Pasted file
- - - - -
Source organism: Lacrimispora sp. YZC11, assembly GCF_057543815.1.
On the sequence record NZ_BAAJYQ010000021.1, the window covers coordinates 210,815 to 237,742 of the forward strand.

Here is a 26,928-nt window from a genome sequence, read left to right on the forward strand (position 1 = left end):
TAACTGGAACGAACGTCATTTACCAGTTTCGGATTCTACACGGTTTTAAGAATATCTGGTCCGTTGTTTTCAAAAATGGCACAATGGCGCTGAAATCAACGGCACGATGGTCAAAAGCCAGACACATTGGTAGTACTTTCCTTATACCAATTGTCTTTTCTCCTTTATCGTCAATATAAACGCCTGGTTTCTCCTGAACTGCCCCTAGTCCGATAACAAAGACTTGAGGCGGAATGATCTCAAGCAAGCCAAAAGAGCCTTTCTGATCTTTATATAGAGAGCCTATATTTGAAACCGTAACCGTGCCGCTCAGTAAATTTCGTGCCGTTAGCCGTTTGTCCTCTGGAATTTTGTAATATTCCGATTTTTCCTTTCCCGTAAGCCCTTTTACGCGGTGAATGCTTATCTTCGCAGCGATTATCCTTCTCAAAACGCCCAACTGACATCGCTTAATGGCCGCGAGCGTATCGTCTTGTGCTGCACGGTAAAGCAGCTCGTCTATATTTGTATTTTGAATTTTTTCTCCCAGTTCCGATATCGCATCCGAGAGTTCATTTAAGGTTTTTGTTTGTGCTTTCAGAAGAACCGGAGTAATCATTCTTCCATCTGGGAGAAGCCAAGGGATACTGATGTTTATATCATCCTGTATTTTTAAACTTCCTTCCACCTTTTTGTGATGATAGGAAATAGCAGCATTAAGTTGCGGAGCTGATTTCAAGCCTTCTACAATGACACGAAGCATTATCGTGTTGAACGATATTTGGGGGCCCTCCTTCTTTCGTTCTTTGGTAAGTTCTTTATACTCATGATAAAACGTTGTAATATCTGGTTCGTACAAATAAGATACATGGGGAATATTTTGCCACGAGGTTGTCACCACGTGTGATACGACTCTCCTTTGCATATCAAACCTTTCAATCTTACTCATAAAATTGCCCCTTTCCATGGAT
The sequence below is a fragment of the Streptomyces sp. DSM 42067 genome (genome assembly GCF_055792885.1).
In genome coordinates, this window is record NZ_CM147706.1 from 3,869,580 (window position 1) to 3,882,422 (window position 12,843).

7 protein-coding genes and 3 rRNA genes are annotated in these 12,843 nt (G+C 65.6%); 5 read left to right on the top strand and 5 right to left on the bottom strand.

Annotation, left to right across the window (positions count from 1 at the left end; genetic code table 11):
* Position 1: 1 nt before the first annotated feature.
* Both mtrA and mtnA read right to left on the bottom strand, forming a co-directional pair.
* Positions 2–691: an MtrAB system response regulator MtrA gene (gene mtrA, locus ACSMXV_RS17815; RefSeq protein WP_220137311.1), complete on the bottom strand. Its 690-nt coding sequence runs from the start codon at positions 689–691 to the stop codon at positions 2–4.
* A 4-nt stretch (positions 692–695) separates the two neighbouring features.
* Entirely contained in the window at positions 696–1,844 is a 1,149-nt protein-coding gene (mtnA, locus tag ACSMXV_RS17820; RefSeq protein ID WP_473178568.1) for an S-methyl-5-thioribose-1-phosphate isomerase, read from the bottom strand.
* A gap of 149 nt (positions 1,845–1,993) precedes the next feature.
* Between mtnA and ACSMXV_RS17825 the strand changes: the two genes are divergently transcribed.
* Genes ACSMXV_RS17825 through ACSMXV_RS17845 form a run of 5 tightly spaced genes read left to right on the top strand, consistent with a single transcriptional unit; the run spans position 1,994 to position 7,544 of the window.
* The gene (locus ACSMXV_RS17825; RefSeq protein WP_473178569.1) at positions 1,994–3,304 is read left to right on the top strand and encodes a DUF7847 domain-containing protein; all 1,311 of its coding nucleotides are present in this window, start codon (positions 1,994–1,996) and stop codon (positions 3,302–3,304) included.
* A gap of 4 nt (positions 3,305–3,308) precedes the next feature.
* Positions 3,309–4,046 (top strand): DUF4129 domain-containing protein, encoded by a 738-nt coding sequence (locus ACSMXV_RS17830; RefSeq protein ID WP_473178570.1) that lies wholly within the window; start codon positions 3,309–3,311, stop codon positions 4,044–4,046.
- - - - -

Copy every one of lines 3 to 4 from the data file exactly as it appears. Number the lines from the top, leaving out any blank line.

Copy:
Here is a 26,928-nt window from a genome sequence, read left to right on the forward strand (position 1 = left end):
TAACTGGAACGAACGTCATTTACCAGTTTCGGATTCTACACGGTTTTAAGAATATCTGGTCCGTTGTTTTCAAAAATGGCACAATGGCGCTGAAATCAACGGCACGATGGTCAAAAGCCAGACACATTGGTAGTACTTTCCTTATACCAATTGTCTTTTCTCCTTTATCGTCAATATAAACGCCTGGTTTCTCCTGAACTGCCCCTAGTCCGATAACAAAGACTTGAGGCGGAATGATCTCAAGCAAGCCAAAAGAGCCTTTCTGATCTTTATATAGAGAGCCTATATTTGAAACCGTAACCGTGCCGCTCAGTAAATTTCGTGCCGTTAGCCGTTTGTCCTCTGGAATTTTGTAATATTCCGATTTTTCCTTTCCCGTAAGCCCTTTTACGCGGTGAATGCTTATCTTCGCAGCGATTATCCTTCTCAAAACGCCCAACTGACATCGCTTAATGGCCGCGAGCGTATCGTCTTGTGCTGCACGGTAAAGCAGCTCGTCTATATTTGTATTTTGAATTTTTTCTCCCAGTTCCGATATCGCATCCGAGAGTTCATTTAAGGTTTTTGTTTGTGCTTTCAGAAGAACCGGAGTAATCATTCTTCCATCTGGGAGAAGCCAAGGGATACTGATGTTTATATCATCCTGTATTTTTAAACTTCCTTCCACCTTTTTGTGATGATAGGAAATAGCAGCATTAAGTTGCGGAGCTGATTTCAAGCCTTCTACAATGACACGAAGCATTATCGTGTTGAACGATATTTGGGGGCCCTCCTTCTTTCGTTCTTTGGTAAGTTCTTTATACTCATGATAAAACGTTGTAATATCTGGTTCGTACAAATAAGATACATGGGGAATATTTTGCCACGAGGTTGTCACCACGTGTGATACGACTCTCCTTTGCATATCAAACCTTTCAATCTTACTCATAAAATTGCCCCTTTCCATGGAT